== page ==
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Hamell on Trial 

Friday, December 10, at the Beachland Ballroom.

A brutally frank songwriter from Syracuse, New York, Ed Hamell is a narrative-based guitar slinger who works exclusively from a jet-black palette. In one song, for example, he imagined the late Matthew Shepard, slain cross-dresser Tina Brandon, and punk martyr Brian Deneke all looking down from the great beyond, sharing a heavenly cup of joe and quietly acknowledging "We can be who we want to be."

During more energetic outbursts, Hamell on Trial thankfully kicks sensitive coffee-house balladry squarely in the ass. Armed with an acoustic small-body 1937 Gibson, an unrelenting strumming hand, and lyrical integrity to match that of Phil Ochs, Billy Bragg, or Lou Reed, this high-intensity performer (and ex-frontman for the Works) amuses while giving voice to the disenfranchised.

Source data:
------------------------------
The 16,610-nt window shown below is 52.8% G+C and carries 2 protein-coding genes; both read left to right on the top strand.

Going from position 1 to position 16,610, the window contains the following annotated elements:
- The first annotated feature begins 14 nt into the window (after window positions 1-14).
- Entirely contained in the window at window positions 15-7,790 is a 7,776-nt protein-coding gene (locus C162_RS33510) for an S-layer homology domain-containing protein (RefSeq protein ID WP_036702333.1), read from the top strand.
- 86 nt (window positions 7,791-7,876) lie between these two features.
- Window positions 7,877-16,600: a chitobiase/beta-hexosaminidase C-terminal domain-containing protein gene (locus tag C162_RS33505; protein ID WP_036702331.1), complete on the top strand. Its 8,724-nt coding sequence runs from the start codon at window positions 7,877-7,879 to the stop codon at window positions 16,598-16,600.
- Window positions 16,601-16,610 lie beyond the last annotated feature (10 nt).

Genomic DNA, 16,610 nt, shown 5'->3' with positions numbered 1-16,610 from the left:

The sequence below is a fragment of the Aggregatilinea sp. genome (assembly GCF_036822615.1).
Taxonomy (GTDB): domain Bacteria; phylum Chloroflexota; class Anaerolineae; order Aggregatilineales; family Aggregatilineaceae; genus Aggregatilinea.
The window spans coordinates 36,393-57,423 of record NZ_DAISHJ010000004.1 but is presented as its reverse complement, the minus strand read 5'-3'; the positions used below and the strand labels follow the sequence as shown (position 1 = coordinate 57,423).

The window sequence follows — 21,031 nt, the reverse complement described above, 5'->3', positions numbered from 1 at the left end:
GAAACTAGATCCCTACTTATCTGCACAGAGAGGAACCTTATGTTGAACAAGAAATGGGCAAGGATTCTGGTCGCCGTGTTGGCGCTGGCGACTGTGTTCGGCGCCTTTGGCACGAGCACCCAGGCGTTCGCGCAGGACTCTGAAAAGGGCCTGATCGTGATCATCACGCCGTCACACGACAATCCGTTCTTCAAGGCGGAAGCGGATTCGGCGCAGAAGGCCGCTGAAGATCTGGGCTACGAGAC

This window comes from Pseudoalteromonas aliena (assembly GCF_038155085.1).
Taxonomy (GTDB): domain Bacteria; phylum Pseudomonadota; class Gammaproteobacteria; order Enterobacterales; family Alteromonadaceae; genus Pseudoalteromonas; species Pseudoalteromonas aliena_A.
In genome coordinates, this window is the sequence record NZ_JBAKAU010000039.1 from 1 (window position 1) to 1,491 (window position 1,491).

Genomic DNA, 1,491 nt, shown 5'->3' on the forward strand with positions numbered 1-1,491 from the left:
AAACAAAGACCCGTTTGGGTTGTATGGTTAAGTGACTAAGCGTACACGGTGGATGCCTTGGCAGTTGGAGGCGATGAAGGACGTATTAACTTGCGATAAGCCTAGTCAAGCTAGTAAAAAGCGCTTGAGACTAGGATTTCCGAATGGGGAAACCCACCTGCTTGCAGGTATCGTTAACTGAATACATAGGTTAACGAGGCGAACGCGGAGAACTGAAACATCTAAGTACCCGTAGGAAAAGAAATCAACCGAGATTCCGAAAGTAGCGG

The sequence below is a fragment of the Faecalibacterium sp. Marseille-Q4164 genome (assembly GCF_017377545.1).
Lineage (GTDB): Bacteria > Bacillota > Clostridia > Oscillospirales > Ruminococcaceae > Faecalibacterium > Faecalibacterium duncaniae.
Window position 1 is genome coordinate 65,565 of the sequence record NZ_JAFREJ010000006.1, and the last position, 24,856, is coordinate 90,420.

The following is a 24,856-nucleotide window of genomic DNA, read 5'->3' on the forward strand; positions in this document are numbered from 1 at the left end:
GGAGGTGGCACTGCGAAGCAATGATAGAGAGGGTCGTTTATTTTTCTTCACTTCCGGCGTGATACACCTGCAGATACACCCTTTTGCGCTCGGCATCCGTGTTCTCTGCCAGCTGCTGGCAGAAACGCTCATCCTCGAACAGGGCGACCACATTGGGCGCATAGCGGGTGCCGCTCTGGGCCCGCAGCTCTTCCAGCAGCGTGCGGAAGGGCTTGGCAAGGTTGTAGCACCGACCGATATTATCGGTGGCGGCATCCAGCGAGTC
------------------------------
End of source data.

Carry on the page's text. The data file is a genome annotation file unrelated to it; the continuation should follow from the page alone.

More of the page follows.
Touring on the strength of his fifth full-length, Tough Love (on Righteous Babe), Hamell mixes politics, the Ten Commandments, drug dealers, road trips, sex, and worry warts into an intoxicating, confessional spoken-sung brand of anti-folk. Fully recovered from head and spinal injuries suffered in a 2000 car accident (which provides the grist for "Downs," a mesmerizing, autobiographical scorcher that includes the line "I thanked God for what I had/And what they had prescribed"), the monthly columnist for Uncut magazine finds himself braced for more than just another head-on collision: Razzing Prince, Hamell once summed up his own legendary underground status, saying, "If I get famous enough, I'm gonna change my name to a physical gesture." Now, that's rock and roll.

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